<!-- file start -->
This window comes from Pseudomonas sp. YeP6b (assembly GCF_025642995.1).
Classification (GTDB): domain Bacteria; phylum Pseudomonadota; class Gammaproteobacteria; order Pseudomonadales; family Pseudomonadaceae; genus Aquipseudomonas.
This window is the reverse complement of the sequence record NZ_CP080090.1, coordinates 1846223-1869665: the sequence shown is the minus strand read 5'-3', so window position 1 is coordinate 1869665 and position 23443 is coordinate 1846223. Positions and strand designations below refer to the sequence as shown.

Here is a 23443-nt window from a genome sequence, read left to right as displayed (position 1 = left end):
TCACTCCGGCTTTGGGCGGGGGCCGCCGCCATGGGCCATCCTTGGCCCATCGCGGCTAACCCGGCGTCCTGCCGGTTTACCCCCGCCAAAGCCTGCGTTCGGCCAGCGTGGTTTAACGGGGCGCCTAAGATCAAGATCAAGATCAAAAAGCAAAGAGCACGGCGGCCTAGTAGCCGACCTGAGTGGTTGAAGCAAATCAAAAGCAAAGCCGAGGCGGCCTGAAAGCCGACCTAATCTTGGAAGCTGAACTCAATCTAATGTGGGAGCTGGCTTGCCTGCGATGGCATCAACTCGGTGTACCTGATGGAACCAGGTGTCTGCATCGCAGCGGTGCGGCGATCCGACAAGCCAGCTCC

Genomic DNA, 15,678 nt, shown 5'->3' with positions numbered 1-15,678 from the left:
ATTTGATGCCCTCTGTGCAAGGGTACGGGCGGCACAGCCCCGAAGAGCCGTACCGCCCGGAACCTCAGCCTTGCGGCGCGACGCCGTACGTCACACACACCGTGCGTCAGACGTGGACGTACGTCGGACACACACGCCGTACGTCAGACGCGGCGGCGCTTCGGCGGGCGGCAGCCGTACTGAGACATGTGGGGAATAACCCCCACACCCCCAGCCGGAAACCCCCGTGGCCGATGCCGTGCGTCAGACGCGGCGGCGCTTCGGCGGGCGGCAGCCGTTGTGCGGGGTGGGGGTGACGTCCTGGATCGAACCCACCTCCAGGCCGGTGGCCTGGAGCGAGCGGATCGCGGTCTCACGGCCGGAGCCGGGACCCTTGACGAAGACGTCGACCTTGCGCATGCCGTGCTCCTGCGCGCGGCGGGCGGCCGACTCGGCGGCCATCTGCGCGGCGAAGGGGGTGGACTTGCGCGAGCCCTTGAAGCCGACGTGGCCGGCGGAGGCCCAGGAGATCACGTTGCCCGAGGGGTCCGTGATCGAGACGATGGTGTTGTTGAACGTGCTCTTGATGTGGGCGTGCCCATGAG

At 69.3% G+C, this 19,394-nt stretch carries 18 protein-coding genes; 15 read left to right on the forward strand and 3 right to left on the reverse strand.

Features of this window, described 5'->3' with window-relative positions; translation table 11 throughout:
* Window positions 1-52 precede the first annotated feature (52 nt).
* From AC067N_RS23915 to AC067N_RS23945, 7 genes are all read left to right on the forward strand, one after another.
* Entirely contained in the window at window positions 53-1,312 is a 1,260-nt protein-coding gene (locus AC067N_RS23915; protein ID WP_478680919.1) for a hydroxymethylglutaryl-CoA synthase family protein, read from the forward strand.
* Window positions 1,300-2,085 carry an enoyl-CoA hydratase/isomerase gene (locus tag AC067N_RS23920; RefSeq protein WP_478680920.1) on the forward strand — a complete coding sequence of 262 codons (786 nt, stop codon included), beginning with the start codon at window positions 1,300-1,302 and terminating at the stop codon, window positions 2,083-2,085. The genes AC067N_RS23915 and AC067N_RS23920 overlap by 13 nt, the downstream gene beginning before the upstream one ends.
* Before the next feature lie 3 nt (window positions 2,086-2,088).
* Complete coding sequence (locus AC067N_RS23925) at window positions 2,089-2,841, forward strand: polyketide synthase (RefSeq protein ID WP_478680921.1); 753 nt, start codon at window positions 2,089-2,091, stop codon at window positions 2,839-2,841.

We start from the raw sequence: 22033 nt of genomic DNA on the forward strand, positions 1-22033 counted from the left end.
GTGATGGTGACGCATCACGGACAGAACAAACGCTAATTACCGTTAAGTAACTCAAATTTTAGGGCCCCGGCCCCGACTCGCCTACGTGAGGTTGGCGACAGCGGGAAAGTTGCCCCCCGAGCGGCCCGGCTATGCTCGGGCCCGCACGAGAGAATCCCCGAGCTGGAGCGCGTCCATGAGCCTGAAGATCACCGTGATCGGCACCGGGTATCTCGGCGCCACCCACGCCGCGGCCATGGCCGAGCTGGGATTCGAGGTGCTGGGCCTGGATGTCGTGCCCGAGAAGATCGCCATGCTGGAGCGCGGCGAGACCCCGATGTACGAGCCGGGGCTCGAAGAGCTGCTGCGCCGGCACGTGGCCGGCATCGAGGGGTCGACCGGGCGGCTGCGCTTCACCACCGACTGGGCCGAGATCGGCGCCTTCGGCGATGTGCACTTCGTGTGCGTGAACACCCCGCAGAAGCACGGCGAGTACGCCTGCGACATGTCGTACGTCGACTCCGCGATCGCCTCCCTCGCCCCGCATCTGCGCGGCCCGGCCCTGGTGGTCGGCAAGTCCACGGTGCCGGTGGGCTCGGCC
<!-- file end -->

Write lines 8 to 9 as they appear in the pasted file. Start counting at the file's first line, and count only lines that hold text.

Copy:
At 69.3% G+C, this 19,394-nt stretch carries 18 protein-coding genes; 15 read left to right on the forward strand and 3 right to left on the reverse strand.

Features of this window, described 5'->3' with window-relative positions; translation table 11 throughout: